In Darren Mickell v. Bert Bell/Pete Rozelle NFL Players Retirement Plan (Plan), Mickell spent nine years in the NFL as a defensive end. He was repeatedly subjected to high speed contact hits which caused multiple orthopedic injuries to his “back, ribs, shoulders, arms, hands, knees, hips, legs, and feet.” He had multiple orthopedic surgeries. Mickell also sustained multiple blows to his head that affected his cognitive functioning. His injuries eventually caused him to leave the NFL.
In September 2013, Mickell applied to the Plan for disability benefits based on injuries to his knees, hips, back, and shoulders. The Plan provides disability benefits to eligible NFL players. Claims for benefits are initially determined by a Committee. If the Committee denies the claim, the player can appeal to a six-member Board for review. The Board may refer the player for evaluation by one or more physicians who are selected by the Plan and referred to by the Plan as “Plan Neutral Physicians.”
Mickell submitted his medical records and documentation from his treating physicians to the Committee. The records and physician statements supported his claim that he was unable to work due to his injuries and cognitive impairment.
The Plan had seven of its Plan Neutral Physicians review Mickell’s medical records. Some also examined him, including an orthopedist, neurologist, neuropsychologist, and a psychiatrist. All opined that Mickell was not disabled and one psychiatrist opined that Mickell could do “some kind of employment.”
The Committed denied the application, Mickell appealed to the Board, who upheld the Committee’s denial based on the opinions of the Plan Neutral Physicians. The Board acknowledged “the presence of potentially conflicting evidence in the record” but, according to the Court of Appeals, the Board “discounted that evidence in light of the absolute discretion given to it by the Plan to weigh the evidence.” The Board also noted that while Mickell’s treating physicians found he had impairments, they did not “directly address whether [he is] totally and permanently disabled.”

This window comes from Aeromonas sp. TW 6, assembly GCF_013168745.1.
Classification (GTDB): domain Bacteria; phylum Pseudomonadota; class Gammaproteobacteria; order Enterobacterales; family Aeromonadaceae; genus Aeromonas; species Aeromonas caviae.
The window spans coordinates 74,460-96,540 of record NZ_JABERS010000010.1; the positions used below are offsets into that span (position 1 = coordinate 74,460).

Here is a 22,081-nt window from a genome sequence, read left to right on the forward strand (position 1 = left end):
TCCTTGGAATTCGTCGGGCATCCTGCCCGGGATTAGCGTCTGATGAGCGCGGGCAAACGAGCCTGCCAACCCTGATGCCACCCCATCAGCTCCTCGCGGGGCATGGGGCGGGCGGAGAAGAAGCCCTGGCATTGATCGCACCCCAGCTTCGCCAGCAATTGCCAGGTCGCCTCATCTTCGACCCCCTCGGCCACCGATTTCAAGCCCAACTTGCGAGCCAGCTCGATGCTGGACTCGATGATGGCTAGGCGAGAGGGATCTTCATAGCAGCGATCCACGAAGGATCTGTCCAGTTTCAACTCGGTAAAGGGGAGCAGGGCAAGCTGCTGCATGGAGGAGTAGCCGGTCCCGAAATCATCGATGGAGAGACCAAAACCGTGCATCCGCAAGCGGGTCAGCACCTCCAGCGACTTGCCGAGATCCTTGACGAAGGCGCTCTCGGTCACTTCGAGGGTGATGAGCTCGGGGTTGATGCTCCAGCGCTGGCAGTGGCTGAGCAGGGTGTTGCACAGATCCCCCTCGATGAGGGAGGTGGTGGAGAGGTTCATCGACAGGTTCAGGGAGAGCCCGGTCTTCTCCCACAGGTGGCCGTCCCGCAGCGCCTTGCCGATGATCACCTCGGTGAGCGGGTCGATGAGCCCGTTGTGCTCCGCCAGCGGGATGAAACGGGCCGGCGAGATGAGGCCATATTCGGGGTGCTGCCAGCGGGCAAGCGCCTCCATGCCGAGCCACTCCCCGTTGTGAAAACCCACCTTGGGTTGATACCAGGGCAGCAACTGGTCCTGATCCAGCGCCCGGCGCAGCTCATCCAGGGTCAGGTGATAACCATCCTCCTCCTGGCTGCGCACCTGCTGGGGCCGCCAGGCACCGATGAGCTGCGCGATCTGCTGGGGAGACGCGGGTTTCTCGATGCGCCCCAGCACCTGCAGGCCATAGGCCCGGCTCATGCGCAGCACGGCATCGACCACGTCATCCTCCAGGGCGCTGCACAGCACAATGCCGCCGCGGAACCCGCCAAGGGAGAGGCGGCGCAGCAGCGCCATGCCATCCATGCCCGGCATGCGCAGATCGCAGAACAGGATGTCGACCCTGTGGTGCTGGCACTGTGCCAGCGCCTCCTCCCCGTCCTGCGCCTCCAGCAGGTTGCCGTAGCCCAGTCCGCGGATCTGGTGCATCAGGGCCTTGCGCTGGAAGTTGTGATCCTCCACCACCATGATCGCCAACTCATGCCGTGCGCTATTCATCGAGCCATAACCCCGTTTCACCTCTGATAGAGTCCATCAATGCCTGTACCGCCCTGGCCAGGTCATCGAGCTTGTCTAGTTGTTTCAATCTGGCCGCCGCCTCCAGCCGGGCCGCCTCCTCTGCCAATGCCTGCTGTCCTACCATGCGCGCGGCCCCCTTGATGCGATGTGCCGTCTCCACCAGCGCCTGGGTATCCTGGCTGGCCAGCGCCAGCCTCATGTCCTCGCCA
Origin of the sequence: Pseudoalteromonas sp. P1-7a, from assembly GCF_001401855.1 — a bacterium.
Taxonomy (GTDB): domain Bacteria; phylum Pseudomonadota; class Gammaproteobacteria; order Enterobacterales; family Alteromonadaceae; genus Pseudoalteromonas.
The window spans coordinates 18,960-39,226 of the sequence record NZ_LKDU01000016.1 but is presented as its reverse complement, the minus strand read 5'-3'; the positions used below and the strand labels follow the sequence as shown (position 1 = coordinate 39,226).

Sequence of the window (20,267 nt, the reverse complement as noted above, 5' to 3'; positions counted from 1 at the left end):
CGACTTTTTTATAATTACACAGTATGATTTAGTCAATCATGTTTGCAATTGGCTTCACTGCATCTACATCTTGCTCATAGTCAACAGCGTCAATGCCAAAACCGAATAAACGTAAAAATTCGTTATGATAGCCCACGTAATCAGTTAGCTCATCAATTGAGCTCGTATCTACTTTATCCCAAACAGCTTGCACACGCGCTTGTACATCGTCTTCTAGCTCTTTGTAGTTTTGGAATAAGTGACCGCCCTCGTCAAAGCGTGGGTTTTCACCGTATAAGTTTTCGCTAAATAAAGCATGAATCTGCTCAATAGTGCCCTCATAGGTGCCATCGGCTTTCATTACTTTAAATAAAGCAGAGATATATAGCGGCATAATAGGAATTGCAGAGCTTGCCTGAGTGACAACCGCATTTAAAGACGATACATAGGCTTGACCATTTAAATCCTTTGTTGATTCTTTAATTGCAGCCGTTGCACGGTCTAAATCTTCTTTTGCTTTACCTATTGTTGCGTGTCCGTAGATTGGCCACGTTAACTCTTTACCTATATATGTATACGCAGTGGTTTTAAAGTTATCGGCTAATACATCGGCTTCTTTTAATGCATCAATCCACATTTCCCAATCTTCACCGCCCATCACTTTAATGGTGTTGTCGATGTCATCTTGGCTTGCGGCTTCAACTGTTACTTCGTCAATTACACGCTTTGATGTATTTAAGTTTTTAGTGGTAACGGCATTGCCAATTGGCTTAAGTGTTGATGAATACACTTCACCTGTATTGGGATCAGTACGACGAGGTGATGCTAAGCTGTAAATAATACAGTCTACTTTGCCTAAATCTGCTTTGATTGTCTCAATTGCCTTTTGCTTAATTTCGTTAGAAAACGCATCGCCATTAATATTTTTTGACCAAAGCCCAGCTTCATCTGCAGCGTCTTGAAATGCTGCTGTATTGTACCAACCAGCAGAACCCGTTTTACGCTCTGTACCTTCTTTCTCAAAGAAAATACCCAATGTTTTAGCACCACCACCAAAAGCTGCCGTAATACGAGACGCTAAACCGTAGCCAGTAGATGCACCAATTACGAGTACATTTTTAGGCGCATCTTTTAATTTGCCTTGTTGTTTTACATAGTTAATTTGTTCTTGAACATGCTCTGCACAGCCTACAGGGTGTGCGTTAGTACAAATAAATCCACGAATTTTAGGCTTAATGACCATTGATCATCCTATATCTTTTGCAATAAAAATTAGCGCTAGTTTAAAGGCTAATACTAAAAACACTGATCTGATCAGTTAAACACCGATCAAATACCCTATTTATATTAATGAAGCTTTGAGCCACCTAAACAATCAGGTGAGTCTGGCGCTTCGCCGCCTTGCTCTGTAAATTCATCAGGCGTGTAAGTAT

Mickell appealed the administrative denial of his claim by filing an ERISA lawsuit in the U.S. District Court for the Southern District of Florida. The District Court upheld the Plan’s denial, so Mickell appealed that decision to the United States Court of Appeals for the Seventh Circuit.
The Circuit Court reversed the ruling of the District Court and remanded the case with instructions to the District Court to “consider all the evidence of Mr. Mickell’s conditions together, including any evidence of Mr. Mickell’s functional capacity, to determine whether the combined effects of his impairments render him disabled.”
The Circuit Court noted that “Even though we review the Board’s determination under a deferential standard, the standard does not render us a mere stamp of approval. On the contrary, we review the decision for whether the Board ‘entirely failed to consider an important aspect of the problem.’”
The Board Abused its Discretion When It Ignored Relevant Evidence Submitted by Mickell